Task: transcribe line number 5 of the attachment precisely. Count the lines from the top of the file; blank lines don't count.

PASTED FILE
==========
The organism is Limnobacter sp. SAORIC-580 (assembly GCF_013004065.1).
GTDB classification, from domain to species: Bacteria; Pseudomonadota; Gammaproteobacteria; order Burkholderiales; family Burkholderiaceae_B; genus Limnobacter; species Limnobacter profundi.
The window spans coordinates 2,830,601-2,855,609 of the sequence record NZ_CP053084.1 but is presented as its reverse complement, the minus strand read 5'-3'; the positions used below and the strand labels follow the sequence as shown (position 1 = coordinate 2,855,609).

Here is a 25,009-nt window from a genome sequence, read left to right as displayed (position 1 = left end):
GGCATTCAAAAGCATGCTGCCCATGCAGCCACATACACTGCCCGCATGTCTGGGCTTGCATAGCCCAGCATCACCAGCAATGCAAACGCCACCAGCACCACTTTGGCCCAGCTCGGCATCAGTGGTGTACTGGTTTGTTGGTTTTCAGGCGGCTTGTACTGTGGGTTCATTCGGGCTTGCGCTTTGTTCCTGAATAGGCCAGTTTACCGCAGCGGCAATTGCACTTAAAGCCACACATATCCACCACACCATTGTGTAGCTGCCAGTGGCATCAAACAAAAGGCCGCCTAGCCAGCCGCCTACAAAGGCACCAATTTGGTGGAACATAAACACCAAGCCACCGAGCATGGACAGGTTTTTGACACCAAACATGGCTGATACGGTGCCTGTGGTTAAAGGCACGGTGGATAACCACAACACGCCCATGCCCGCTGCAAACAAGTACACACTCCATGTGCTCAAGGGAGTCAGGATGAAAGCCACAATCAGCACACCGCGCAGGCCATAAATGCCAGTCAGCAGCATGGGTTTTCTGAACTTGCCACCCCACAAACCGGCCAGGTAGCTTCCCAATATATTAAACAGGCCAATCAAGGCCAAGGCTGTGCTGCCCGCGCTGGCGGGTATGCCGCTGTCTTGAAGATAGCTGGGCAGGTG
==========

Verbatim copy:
GGCATTCAAAAGCATGCTGCCCATGCAGCCACATACACTGCCCGCATGTCTGGGCTTGCATAGCCCAGCATCACCAGCAATGCAAACGCCACCAGCACCACTTTGGCCCAGCTCGGCATCAGTGGTGTACTGGTTTGTTGGTTTTCAGGCGGCTTGTACTGTGGGTTCATTCGGGCTTGCGCTTTGTTCCTGAATAGGCCAGTTTACCGCAGCGGCAATTGCACTTAAAGCCACACATATCCACCACACCATTGTGTAGCTGCCAGTGGCATCAAACAAAAGGCCGCCTAGCCAGCCGCCTACAAAGGCACCAATTTGGTGGAACATAAACACCAAGCCACCGAGCATGGACAGGTTTTTGACACCAAACATGGCTGATACGGTGCCTGTGGTTAAAGGCACGGTGGATAACCACAACACGCCCATGCCCGCTGCAAACAAGTACACACTCCATGTGCTCAAGGGAGTCAGGATGAAAGCCACAATCAGCACACCGCGCAGGCCATAAATGCCAGTCAGCAGCATGGGTTTTCTGAACTTGCCACCCCACAAACCGGCCAGGTAGCTTCCCAATATATTAAACAGGCCAATCAAGGCCAAGGCTGTGCTGCCCGCGCTGGCGGGTATGCCGCTGTCTTGAAGATAGCTGGGCAGGTG